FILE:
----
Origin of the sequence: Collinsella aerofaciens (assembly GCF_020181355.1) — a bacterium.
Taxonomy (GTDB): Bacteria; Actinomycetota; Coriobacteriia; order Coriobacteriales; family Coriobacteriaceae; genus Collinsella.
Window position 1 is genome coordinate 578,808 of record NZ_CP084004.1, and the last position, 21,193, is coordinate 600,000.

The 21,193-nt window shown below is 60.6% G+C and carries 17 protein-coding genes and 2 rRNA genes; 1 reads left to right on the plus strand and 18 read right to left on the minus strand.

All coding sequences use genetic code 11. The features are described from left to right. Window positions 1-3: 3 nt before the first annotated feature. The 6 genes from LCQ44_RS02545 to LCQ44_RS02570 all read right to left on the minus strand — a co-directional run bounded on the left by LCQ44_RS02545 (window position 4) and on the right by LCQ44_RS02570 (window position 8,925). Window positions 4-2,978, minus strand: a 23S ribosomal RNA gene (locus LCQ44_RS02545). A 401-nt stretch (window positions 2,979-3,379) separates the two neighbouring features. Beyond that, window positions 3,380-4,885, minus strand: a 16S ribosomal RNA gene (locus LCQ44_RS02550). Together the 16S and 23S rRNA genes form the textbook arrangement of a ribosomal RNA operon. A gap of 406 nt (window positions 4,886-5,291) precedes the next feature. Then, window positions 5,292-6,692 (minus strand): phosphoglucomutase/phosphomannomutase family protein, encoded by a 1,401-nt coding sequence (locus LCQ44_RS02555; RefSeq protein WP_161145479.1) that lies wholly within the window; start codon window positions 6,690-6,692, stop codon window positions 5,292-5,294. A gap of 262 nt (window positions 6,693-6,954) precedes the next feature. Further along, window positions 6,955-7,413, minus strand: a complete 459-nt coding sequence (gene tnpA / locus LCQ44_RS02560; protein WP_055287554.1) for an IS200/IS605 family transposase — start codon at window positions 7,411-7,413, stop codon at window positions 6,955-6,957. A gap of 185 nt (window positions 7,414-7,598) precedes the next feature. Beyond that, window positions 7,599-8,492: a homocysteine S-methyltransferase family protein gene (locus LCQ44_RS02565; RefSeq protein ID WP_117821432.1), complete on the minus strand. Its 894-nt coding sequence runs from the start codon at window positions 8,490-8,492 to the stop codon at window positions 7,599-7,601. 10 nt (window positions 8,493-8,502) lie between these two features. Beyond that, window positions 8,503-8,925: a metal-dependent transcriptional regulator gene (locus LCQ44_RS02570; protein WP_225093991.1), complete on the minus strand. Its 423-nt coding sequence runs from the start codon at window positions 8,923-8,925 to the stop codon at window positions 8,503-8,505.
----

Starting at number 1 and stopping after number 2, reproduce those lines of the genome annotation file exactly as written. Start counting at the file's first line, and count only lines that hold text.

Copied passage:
Origin of the sequence: Collinsella aerofaciens (assembly GCF_020181355.1) — a bacterium.
Taxonomy (GTDB): Bacteria; Actinomycetota; Coriobacteriia; order Coriobacteriales; family Coriobacteriaceae; genus Collinsella.